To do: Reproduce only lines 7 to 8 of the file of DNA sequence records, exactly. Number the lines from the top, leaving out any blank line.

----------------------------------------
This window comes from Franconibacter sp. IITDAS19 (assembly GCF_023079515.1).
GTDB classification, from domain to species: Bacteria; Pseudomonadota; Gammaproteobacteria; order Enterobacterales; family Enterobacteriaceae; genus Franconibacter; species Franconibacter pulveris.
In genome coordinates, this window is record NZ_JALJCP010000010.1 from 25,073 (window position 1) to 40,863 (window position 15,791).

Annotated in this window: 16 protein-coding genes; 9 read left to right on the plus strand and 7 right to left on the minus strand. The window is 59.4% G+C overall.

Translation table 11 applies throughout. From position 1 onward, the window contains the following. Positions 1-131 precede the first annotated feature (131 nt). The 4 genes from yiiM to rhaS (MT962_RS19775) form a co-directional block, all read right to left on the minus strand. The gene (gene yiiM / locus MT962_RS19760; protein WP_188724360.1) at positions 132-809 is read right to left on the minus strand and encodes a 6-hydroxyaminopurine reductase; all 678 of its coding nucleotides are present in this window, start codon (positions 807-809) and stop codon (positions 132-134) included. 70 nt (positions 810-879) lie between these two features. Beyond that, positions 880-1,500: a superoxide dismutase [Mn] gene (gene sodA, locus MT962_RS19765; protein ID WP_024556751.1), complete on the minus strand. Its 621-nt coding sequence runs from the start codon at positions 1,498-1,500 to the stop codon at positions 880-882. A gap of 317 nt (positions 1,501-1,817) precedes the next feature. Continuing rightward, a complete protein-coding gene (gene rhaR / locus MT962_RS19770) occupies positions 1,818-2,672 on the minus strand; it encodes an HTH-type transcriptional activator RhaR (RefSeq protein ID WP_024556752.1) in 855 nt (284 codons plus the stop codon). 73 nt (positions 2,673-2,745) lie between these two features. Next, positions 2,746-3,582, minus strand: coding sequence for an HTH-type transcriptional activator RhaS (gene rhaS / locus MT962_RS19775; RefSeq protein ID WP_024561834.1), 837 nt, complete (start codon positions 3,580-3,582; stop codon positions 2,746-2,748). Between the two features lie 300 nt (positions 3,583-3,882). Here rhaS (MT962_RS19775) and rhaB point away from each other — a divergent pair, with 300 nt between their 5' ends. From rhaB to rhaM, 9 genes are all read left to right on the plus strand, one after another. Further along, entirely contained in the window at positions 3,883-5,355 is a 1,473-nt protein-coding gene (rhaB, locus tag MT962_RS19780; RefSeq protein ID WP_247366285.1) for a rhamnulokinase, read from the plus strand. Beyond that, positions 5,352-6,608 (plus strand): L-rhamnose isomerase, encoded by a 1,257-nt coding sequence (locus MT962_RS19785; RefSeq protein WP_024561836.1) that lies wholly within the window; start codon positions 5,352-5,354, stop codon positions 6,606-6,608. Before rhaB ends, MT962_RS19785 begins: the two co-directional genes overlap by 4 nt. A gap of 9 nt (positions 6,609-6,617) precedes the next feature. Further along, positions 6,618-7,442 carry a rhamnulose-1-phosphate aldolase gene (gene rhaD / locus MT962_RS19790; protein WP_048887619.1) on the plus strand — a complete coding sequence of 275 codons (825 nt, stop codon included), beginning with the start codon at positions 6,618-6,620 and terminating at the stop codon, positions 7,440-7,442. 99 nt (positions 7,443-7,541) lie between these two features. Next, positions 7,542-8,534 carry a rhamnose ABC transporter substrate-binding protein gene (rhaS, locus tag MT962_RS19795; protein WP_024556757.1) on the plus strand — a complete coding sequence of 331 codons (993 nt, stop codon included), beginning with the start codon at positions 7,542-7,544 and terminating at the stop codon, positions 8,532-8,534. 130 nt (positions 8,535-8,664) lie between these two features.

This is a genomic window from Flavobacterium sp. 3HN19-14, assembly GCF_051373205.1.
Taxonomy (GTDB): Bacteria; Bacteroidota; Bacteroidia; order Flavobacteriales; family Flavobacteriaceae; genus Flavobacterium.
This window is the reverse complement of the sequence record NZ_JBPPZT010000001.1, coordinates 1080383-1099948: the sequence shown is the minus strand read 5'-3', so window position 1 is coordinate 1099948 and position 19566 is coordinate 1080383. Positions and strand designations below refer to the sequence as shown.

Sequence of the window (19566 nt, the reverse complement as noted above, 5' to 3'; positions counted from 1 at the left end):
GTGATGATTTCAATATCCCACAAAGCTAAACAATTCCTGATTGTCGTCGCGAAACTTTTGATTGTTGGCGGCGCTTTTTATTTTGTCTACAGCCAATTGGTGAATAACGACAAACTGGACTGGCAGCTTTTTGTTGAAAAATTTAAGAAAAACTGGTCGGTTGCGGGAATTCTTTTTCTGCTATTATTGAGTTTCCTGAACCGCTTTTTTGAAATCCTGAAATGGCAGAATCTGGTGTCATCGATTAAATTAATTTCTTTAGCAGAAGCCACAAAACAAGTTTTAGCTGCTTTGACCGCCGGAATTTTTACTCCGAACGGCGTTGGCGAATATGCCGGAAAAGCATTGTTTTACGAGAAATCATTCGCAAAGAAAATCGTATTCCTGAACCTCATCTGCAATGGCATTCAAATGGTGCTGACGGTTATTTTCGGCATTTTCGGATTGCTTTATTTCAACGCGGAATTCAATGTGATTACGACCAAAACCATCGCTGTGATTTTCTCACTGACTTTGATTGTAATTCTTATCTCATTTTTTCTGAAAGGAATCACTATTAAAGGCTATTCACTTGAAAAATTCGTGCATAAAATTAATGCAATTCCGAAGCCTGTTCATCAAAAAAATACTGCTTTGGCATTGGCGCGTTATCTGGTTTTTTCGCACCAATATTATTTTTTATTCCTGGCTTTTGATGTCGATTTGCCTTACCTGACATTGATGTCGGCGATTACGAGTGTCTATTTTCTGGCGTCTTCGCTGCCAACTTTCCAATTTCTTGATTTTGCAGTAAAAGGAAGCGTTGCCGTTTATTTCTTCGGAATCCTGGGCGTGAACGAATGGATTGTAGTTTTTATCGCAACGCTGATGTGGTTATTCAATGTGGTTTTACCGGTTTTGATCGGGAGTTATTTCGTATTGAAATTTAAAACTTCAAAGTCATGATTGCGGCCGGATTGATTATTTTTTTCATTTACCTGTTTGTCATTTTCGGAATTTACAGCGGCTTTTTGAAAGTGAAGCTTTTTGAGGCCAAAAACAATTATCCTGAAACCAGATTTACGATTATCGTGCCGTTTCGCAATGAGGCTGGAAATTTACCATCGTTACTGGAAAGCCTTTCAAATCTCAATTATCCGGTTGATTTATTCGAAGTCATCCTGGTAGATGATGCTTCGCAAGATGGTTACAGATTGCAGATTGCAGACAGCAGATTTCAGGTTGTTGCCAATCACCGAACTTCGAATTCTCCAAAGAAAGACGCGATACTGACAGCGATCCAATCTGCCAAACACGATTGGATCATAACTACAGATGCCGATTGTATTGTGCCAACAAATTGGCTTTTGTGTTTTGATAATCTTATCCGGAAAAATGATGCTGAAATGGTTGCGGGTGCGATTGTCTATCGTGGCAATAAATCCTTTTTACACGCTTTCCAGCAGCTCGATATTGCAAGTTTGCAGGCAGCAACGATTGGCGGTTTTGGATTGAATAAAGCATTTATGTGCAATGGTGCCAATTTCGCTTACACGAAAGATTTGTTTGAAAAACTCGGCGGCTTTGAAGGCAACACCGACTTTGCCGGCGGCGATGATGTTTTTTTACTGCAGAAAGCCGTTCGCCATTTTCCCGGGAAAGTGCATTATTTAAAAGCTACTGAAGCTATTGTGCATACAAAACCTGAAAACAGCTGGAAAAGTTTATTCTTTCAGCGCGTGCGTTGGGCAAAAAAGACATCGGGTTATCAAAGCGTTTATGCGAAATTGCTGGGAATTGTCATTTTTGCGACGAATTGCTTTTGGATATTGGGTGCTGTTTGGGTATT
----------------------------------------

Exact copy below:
Taxonomy (GTDB): Bacteria; Bacteroidota; Bacteroidia; order Flavobacteriales; family Flavobacteriaceae; genus Flavobacterium.
This window is the reverse complement of the sequence record NZ_JBPPZT010000001.1, coordinates 1080383-1099948: the sequence shown is the minus strand read 5'-3', so window position 1 is coordinate 1099948 and position 19566 is coordinate 1080383. Positions and strand designations below refer to the sequence as shown.